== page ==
Taiwan deprived Russia of new technologies

In response to the Russian invasion of Ukraine, the Taiwanese government has just passed a series of sanctions against Vladimir Putin’s country and Belarus.

Following many European countries and the United States, the government of Taiwan has just decided to impose a number of sanctions against Russia and Belarus. The Taiwanese founders will now stop selling them modern processors, which are the basis of all new technologies. Therefore, the Kremlin will have to look elsewhere for sources … or be content with truly prehistoric chips by today’s standards.

This is apparently a direct reaction to Vladimir Putin’s offensive, which has so far not put an end to his attempt to annex Ukraine. In this context, computer chips become what is known as “dual-use technology”; these are facilities intended for civilian use, but which can also be used for military purposes.

Obviously, this also applies to processors, since all systems of communication, positioning, navigation, etc. require computer chips to function.

And of all the sanctions adopted so far, this one is certainly one of the most important. Because, despite its relatively small size, the island is a real technological fortress with a very large international weight.

Completely obsolete chips

Following TSMC, the undisputed and undisputed world leader in this industry, Taiwan is just raining and shining in the kingdom of processors and, by extension, in the entire computing ecosystem. Suffice it to say that this decision could have a significant impact on the Russian digital market.

Because from now on, the Russian authorities will be deprived of all processors offering computing speeds above 5 GFLOPS. In comparison, this is almost exactly equal to the processing power… Nintendo 3DS. They will also no longer be eligible for chips that exceed 25 MHz. Again, this limits the catalog to older models; today skiers think exclusively in GHz, i.e. thousand MHz.

And in case those restrictions were still too liberal, Taiwanese officials followed through. They also limited the size of the arithmetic logic unit, or ALU, to 32 bits. An extremely modest size for this absolutely fundamental CPU element; it is this ALU that allows you to perform all the basic mathematical operations that underlie the operation of the CPU. Taiwanese authorities have also decided to ban all processors with more than 144 pins. For contextualization it is necessary to return to the edition 1985 in the Intel catalog to find a chip with so many pins….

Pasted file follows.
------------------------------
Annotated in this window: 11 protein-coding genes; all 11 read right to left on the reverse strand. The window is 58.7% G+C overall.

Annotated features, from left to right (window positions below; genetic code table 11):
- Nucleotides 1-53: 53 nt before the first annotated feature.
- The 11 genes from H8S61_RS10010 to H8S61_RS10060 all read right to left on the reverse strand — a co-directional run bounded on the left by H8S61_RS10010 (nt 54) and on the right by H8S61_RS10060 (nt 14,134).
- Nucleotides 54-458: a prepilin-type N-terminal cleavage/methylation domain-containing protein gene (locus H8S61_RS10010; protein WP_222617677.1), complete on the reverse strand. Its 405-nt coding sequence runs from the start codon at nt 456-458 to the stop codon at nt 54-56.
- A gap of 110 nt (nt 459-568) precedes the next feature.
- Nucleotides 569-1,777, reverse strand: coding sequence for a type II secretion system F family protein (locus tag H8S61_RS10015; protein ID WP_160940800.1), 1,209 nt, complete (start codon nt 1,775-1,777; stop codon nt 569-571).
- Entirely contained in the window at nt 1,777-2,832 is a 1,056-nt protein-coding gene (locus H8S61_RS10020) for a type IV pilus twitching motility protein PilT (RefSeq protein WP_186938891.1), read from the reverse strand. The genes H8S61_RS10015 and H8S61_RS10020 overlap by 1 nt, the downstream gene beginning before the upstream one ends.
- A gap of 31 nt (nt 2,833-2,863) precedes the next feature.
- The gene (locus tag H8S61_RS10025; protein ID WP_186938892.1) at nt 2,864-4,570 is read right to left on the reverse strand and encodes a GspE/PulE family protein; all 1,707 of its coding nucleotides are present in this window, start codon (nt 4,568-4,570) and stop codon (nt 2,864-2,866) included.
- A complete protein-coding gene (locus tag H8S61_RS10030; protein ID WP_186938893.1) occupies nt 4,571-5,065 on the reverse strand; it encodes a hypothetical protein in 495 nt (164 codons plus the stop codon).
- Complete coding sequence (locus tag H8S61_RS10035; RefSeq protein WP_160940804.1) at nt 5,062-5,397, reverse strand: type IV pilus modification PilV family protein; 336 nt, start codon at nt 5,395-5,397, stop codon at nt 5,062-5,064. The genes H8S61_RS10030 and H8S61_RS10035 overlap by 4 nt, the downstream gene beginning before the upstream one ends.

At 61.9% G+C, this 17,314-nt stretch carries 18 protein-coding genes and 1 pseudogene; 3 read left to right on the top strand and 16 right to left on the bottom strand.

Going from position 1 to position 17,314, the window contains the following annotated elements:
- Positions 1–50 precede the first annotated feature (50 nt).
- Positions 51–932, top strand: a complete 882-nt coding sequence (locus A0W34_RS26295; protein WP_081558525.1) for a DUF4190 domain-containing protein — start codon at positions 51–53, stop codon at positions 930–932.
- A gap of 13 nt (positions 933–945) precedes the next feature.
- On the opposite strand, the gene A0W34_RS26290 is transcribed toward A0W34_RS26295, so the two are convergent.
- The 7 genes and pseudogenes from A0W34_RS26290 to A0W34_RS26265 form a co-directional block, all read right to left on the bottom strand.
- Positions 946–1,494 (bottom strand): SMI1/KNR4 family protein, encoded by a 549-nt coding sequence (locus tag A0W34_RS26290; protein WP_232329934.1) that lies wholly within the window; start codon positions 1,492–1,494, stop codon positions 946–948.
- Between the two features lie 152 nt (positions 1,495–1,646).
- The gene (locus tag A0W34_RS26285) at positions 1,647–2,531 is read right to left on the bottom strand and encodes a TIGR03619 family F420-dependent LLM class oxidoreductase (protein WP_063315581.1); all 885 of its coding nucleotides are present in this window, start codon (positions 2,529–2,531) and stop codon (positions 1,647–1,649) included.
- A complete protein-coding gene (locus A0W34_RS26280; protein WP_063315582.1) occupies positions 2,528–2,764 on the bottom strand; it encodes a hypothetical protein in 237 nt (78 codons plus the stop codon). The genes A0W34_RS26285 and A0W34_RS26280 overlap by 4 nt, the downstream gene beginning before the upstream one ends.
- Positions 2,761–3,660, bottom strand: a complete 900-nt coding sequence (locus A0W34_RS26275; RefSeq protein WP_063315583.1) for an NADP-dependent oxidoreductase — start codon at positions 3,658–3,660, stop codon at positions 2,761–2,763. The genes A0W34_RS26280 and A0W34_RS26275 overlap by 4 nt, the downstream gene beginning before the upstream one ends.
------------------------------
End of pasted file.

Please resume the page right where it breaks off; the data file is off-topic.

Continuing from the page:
Finally, the founders are also instructed to stop exporting all CPUs with an average propagation time between gates of less than 0.4 nanoseconds. This term refers to the time it takes for electrical current to travel from one CPU logic block to another. This is a very important indicator, since the performance of the chip at all stages directly depends on it. Intuitively, 0.4 nanoseconds may seem very fast, but in fact, this transit time is very far from current standards.

© Haluk Beyazab – Flickr

Will Russia turn to China?

Suffice it to say that Taiwan has not done anything by halves. And just in case these draconian restrictions weren’t enough, all exports of semiconductor-related equipment were also banned.

This decision probably won’t have immediate consequences. On the other hand, the more time passes, the more tangible will be its consequences. Because in the state Russia simply does not have a sufficiently developed microelectronics industry to provide its own production..

Therefore, you will definitely have to turn to other players, because it is simply unthinkable to be content with chips that meet these criteria. The Kremlin could, for example, go to China for supplies; even if the Chinese founders still pale in comparison to the Taiwanese, their industry is still more mature than that of the Russians. And, above all, it has the possibility of mass production – two criteria that may well lead to cooperation.